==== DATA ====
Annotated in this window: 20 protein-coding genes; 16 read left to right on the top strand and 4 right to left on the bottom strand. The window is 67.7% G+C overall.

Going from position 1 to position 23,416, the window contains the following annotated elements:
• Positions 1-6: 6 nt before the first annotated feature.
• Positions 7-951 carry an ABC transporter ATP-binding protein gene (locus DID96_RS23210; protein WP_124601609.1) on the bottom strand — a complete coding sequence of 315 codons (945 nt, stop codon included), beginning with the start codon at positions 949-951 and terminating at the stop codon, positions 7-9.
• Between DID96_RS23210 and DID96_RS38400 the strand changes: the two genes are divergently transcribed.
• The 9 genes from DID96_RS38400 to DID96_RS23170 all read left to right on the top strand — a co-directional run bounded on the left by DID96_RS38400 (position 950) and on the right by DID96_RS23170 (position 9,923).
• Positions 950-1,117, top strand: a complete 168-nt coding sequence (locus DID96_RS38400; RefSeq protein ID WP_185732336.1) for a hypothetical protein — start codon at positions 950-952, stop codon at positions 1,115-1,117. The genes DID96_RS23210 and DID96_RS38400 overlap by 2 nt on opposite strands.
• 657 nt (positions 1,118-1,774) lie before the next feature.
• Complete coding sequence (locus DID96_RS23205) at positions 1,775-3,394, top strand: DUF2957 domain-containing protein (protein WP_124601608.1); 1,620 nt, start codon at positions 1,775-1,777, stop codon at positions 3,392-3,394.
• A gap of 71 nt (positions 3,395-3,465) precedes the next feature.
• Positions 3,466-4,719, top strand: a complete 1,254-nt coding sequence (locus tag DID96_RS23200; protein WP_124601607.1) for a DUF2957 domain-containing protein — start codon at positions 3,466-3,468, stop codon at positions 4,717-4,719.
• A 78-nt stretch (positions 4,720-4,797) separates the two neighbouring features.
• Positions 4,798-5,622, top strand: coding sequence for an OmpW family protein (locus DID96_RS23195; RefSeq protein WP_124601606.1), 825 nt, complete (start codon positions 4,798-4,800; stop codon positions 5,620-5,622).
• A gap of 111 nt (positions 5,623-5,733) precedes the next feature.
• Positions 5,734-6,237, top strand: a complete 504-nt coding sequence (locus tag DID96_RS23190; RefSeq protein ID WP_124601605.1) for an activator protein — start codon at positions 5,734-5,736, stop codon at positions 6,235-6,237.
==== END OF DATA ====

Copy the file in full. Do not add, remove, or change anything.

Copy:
Annotated in this window: 20 protein-coding genes; 16 read left to right on the top strand and 4 right to left on the bottom strand. The window is 67.7% G+C overall.

Going from position 1 to position 23,416, the window contains the following annotated elements:
• Positions 1-6: 6 nt before the first annotated feature.
• Positions 7-951 carry an ABC transporter ATP-binding protein gene (locus DID96_RS23210; protein WP_124601609.1) on the bottom strand — a complete coding sequence of 315 codons (945 nt, stop codon included), beginning with the start codon at positions 949-951 and terminating at the stop codon, positions 7-9.
• Between DID96_RS23210 and DID96_RS38400 the strand changes: the two genes are divergently transcribed.
• The 9 genes from DID96_RS38400 to DID96_RS23170 all read left to right on the top strand — a co-directional run bounded on the left by DID96_RS38400 (position 950) and on the right by DID96_RS23170 (position 9,923).
• Positions 950-1,117, top strand: a complete 168-nt coding sequence (locus DID96_RS38400; RefSeq protein ID WP_185732336.1) for a hypothetical protein — start codon at positions 950-952, stop codon at positions 1,115-1,117. The genes DID96_RS23210 and DID96_RS38400 overlap by 2 nt on opposite strands.
• 657 nt (positions 1,118-1,774) lie before the next feature.
• Complete coding sequence (locus DID96_RS23205) at positions 1,775-3,394, top strand: DUF2957 domain-containing protein (protein WP_124601608.1); 1,620 nt, start codon at positions 1,775-1,777, stop codon at positions 3,392-3,394.
• A gap of 71 nt (positions 3,395-3,465) precedes the next feature.
• Positions 3,466-4,719, top strand: a complete 1,254-nt coding sequence (locus tag DID96_RS23200; protein WP_124601607.1) for a DUF2957 domain-containing protein — start codon at positions 3,466-3,468, stop codon at positions 4,717-4,719.
• A 78-nt stretch (positions 4,720-4,797) separates the two neighbouring features.
• Positions 4,798-5,622, top strand: coding sequence for an OmpW family protein (locus DID96_RS23195; RefSeq protein WP_124601606.1), 825 nt, complete (start codon positions 4,798-4,800; stop codon positions 5,620-5,622).
• A gap of 111 nt (positions 5,623-5,733) precedes the next feature.
• Positions 5,734-6,237, top strand: a complete 504-nt coding sequence (locus tag DID96_RS23190; RefSeq protein ID WP_124601605.1) for an activator protein — start codon at positions 5,734-5,736, stop codon at positions 6,235-6,237.